You know the Thought Experiments. This is the back of the envelope.

Friday, December 31, 2010

...and, curtains!

I do remember dancing into the new millennium and this decade. And I'll remember baking and reading my way out of it - the decade, that is. The millennium, I want to waltz my way out of :)

Fifty-three minutes to a brand new year, and a brand new decade.

I'll miss you, 2010. You were one interesting, happy year.

And you, 2011, waiting in the wings... Come on in!

I'll see you on the other side of midnight, World! Have a wonderful year ahead...and a decade to match!


The Mistake

Lesson 1: The next time someone has a story they want to tell you, run for your life.

Lesson 2: Never, never, never share your favourite spot in the world with anyone in the hope that it will make them feel better. It doesn't. It just ruins the spot for you till you can get over being mad at yourself for having been stupid enough to share it in the first place.

Lesson 3: Never be found in your hostel at lunch if you bunked classes that day.

Lesson 4: It's not that bad. Don't bother.

Lesson 5: Cross the road, and go home. Don't hang out or take a walk. Doesn't help the tiniest bit.

Lesson 6: Stop gaping. It doesn't even involve you. Utter waste of time.

Lesson 7: Some kinds of ice are best left unbroken.

Lesson 8: When you've learnt enough to be able to list Lessons 1 through 7, cut your losses and move on.

Note to reader: There's not much to be read into this.
Note to self: Learn, learn, learn!

Friday, December 10, 2010

Fifth Corner - I

I guess it has something to do with this time of the year. Willy-nilly, I turn back and take stock. It's a feeling I'm now familiar with...the warmth of my palms ensconced safely in the pockets of my sweatshirt, the chill playing with my breath each time I exhale, my mind a whirl of thoughts. I've found myself doing this curled up on windowsills on Main Corr, on the terrace as I gaze out over a sleeping city, on long walks to Gwyer Hall and back, and on sleepless nights here in Bhubaneswar, watching winter raindrops trickling off palm fronds just outside my window. That palm frond was just sprouting when I got, it's close enough to touch.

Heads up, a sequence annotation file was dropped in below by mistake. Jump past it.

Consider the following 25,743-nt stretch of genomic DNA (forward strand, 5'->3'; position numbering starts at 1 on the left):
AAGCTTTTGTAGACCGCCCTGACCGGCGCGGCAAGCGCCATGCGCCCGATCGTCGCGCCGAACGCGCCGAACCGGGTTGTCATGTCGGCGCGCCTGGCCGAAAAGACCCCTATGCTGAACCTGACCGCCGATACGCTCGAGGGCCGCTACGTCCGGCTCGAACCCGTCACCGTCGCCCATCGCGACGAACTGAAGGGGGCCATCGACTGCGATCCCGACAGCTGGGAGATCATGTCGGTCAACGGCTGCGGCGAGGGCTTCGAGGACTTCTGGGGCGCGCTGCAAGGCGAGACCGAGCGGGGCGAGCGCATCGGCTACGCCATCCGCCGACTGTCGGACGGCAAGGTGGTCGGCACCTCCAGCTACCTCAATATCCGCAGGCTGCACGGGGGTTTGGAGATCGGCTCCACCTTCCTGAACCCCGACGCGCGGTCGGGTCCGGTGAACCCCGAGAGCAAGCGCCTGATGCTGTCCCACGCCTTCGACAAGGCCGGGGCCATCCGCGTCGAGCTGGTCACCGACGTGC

I shake hands goodnight with it. :)

It's been a year I will never forget. I've done things I've always wanted to, and some things I never thought I would. I've had wishes granted. The impossible practically happened. Enough said.

Somewhere, though, there's a slight tinge of disillusionment and a little sadness.

Don't get me wrong - heaven forbid that I should feel or even sound like an ingrate. I'm thinking aloud...let's see if we can sort this out.

(So is this where I should insert the Rambling Alert? Methinks it is.)

It began wonderfully enough - my first New Year's Eve home in five years. It was a very happy girl who made her way back to Delhi for her fourth semester. February was important - I re-discovered an old love, thanks to a new friend. I had the most amazing evening of my life on March 15. I didn't know this then...but March was also the month of another beginning. More about that later.

Let's see...April was laid back. Quiet and lazy and fun. I do remember presenting my dissertation one afternoon. I've never been as poorly prepared for anything, ever...and I've never had so much fun. May...ah, now we're talking. :)

May was crazy. There were exams I was unprepared for out of sheer disinclination, and there was a growing realization that if what I had with Delhi couldn't be classified as a with-or-without-you relationship, nothing could. May 15, again, was one of those days. I went from ecstatic to flabbergasted to plain low in 30 seconds flat. Even for someone as mercurial as I am, that's a quick transition. And that's all the more reason May 16 was such a surprise. May 17 was...difficult. Packing six years into sixteen bags and boxes is not easy...and I'm not talking logistics here. The next day, I left Delhi.

I'll never forget the night leading up to my departure, or the last hour at the airport. Other memories will come and go, this one's going to stay. Till the plane actually took off the runway, I was practically numb. I didn't realise I was crying till much later. Then I felt embarrassed, then stupid...and then I stopped caring about everything but the fact that I was leaving behind something I loved, and cried harder.